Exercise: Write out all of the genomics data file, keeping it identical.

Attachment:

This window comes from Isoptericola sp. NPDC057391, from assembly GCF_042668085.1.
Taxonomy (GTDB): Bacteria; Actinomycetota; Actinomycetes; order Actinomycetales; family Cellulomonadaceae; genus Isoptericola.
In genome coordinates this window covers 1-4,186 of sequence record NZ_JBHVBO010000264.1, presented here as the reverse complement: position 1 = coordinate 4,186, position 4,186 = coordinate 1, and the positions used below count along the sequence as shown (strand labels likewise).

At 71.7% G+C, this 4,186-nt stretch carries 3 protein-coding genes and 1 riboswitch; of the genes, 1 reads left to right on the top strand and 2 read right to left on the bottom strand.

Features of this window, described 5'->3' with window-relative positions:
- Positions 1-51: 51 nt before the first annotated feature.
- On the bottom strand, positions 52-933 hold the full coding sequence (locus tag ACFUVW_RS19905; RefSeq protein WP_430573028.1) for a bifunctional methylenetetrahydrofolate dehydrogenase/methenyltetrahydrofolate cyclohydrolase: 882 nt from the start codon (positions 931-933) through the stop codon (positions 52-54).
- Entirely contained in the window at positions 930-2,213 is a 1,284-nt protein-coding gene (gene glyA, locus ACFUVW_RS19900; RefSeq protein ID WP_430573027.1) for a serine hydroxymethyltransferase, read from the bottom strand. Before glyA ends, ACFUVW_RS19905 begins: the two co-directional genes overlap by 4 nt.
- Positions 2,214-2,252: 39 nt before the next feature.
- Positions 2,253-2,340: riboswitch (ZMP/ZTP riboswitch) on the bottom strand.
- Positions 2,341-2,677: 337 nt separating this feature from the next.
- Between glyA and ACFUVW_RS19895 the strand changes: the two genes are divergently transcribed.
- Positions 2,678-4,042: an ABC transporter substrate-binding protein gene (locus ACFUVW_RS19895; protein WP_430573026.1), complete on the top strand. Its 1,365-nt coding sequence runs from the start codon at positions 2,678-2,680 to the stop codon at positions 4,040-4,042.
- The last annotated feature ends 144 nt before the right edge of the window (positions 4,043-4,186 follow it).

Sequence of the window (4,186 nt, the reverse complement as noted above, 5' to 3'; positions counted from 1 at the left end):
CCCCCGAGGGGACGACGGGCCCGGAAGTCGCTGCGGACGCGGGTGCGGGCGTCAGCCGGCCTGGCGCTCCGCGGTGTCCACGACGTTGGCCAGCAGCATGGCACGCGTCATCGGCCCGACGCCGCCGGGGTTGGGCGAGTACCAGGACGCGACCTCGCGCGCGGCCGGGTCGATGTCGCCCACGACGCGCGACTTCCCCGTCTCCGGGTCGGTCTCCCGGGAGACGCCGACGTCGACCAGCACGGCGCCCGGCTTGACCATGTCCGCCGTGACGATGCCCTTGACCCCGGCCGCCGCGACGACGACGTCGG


This window comes from Isoptericola sp. NPDC057391, from assembly GCF_042668085.1.
Taxonomy (GTDB): Bacteria; Actinomycetota; Actinomycetes; order Actinomycetales; family Cellulomonadaceae; genus Isoptericola.
In genome coordinates this window covers 1-4,186 of sequence record NZ_JBHVBO010000264.1, presented here as the reverse complement: position 1 = coordinate 4,186, position 4,186 = coordinate 1, and the positions used below count along the sequence as shown (strand labels likewise).

At 71.7% G+C, this 4,186-nt stretch carries 3 protein-coding genes and 1 riboswitch; of the genes, 1 reads left to right on the top strand and 2 read right to left on the bottom strand.

Features of this window, described 5'->3' with window-relative positions:
- Positions 1-51: 51 nt before the first annotated feature.
- On the bottom strand, positions 52-933 hold the full coding sequence (locus tag ACFUVW_RS19905; RefSeq protein WP_430573028.1) for a bifunctional methylenetetrahydrofolate dehydrogenase/methenyltetrahydrofolate cyclohydrolase: 882 nt from the start codon (positions 931-933) through the stop codon (positions 52-54).
- Entirely contained in the window at positions 930-2,213 is a 1,284-nt protein-coding gene (gene glyA, locus ACFUVW_RS19900; RefSeq protein ID WP_430573027.1) for a serine hydroxymethyltransferase, read from the bottom strand. Before glyA ends, ACFUVW_RS19905 begins: the two co-directional genes overlap by 4 nt.
- Positions 2,214-2,252: 39 nt before the next feature.
- Positions 2,253-2,340: riboswitch (ZMP/ZTP riboswitch) on the bottom strand.
- Positions 2,341-2,677: 337 nt separating this feature from the next.
- Between glyA and ACFUVW_RS19895 the strand changes: the two genes are divergently transcribed.
- Positions 2,678-4,042: an ABC transporter substrate-binding protein gene (locus ACFUVW_RS19895; protein WP_430573026.1), complete on the top strand. Its 1,365-nt coding sequence runs from the start codon at positions 2,678-2,680 to the stop codon at positions 4,040-4,042.
- The last annotated feature ends 144 nt before the right edge of the window (positions 4,043-4,186 follow it).

Sequence of the window (4,186 nt, the reverse complement as noted above, 5' to 3'; positions counted from 1 at the left end):
CCCCCGAGGGGACGACGGGCCCGGAAGTCGCTGCGGACGCGGGTGCGGGCGTCAGCCGGCCTGGCGCTCCGCGGTGTCCACGACGTTGGCCAGCAGCATGGCACGCGTCATCGGCCCGACGCCGCCGGGGTTGGGCGAGTACCAGGACGCGACCTCGCGCGCGGCCGGGTCGATGTCGCCCACGACGCGCGACTTCCCCGTCTCCGGGTCGGTCTCCCGGGAGACGCCGACGTCGACCAGCACGGCGCCCGGCTTGACCATGTCCGCCGTGACGATGCCCTTGACCCCGGCCGCCGCGACGACGACGTCGG